I had the pleasure this June of presenting my class’s bioinformatics project to attendees of this year’s SEA-PHAGES symposium. Our project was rather abstract, relying on frequency analysis of DNA n-tuples to infer relationships between genomes, and many of the symposium attendees had minimal experience with the specifics of what we were presenting. It was a unique opportunity to see if a visual explanation would help convey what’s a rather technical and non-intuitive topic.
I took advantage of my medium—relying heavily on animation and colour to convey points that I would otherwise have to resort to jargon to explain—
I also used animation to convey context and relevance—particularly important in a math-heavy project:
Animation that is precise and understated is startlingly effective at getting ideas across.
Color was equally important, allowing me to clearly group and organize distinct objects. This was very important for our phylogenetic tree, where cluster relationships between the 60 bacteriophages could clearly be determined based on color.
Using color and motion to convey points allows for more direct communication of concepts—we can process visual information much faster and more intuitively than we can parse text.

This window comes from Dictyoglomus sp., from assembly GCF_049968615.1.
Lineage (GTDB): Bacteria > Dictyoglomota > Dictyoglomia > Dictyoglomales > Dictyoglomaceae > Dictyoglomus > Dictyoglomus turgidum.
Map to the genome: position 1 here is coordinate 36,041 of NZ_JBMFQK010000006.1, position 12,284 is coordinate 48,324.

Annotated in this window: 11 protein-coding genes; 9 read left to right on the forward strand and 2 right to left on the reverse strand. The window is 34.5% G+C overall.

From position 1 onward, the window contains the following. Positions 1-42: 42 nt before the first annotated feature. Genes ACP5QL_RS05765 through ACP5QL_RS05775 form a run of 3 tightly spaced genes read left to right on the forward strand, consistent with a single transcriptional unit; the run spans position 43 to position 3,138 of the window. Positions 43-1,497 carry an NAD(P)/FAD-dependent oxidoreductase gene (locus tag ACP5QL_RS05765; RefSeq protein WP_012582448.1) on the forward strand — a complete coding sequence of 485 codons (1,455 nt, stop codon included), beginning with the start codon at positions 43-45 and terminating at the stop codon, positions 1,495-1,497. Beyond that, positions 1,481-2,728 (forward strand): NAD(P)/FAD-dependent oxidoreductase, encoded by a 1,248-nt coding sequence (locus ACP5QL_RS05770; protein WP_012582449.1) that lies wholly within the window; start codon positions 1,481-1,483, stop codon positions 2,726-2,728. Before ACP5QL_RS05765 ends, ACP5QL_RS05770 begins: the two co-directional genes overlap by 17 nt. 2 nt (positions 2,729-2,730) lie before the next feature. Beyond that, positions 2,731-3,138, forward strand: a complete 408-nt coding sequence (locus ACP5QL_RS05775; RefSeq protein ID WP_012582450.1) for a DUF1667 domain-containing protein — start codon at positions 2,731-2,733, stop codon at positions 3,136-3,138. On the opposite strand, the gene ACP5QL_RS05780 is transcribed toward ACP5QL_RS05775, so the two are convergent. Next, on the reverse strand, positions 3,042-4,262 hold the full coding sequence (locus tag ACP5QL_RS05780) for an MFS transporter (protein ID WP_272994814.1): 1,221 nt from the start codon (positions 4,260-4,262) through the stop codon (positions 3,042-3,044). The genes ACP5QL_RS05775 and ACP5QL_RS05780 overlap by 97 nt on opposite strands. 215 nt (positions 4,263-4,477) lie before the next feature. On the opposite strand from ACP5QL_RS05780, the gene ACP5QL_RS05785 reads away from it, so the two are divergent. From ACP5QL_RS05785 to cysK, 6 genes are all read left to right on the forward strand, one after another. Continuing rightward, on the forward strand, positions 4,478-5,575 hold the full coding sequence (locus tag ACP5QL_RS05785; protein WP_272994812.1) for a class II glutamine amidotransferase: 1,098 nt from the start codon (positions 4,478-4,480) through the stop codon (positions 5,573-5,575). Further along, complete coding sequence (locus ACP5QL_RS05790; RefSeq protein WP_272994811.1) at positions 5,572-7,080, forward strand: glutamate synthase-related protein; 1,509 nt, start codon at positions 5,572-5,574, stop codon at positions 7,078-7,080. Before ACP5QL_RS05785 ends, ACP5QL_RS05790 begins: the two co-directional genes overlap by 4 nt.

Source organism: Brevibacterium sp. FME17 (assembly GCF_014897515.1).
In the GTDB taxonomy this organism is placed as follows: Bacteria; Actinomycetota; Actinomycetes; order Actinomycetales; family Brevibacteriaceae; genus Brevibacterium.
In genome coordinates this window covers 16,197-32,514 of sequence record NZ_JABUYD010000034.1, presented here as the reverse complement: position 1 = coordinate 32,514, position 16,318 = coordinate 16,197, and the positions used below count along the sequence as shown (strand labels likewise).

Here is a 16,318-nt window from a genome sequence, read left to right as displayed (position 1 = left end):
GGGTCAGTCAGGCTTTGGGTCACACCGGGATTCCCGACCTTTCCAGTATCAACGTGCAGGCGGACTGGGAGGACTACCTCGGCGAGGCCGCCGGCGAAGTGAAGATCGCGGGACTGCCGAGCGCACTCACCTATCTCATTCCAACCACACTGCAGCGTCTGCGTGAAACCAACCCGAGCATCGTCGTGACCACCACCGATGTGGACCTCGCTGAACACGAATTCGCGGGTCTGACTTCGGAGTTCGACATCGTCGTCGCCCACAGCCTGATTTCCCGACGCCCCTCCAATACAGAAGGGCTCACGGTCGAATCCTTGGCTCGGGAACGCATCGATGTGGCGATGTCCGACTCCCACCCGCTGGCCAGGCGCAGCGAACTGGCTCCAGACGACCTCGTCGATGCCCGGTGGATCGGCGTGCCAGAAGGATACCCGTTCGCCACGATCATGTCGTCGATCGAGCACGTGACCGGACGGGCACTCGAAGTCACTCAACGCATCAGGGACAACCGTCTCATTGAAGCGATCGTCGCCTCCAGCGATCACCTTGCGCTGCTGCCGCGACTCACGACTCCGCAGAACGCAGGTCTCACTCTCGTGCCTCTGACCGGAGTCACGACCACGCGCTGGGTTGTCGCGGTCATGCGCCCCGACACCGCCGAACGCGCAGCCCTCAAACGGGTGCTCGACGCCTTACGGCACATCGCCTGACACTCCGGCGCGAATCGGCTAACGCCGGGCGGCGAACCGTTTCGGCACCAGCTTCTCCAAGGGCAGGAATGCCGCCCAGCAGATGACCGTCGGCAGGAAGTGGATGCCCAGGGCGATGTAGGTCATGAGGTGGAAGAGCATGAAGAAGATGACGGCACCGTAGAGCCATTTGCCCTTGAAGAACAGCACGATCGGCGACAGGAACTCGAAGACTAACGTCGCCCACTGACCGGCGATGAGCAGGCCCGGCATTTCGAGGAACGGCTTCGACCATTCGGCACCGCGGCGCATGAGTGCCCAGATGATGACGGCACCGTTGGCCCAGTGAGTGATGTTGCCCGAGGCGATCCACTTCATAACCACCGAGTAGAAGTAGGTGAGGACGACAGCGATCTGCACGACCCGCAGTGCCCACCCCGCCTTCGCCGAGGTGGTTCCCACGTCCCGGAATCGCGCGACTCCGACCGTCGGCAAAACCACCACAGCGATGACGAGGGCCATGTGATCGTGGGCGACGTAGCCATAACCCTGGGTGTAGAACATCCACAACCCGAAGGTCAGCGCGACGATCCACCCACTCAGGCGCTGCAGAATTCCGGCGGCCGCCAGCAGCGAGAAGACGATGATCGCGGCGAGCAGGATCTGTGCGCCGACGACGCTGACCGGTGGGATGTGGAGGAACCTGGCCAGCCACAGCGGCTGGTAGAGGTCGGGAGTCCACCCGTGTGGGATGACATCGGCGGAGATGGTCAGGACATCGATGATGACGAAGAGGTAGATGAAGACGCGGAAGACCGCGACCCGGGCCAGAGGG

On the technical side, my workflow can be broken down into four main components—narrative building, scene construction (in Illustrator), animation (in After Effects), packaging (in PowerPoint). A brief summary of each follows:
Next, I’ll break up the narratives into a series of slides I would like to illustrate. This is a highly subjective task, and slides can be highly simple (static text on a screen), or incredibly complex (animated tree construction). Whatever it is, it gets drawn out in Illustrator, and broken up into layers in preparation for animation.
After all this, I’ve got a composition in After Effects that I can render out to a video. I bring this video into PowerPoint, and use PowerPoint’s bookmark feature to bookmark spots in the video I would like the presentation to pause at.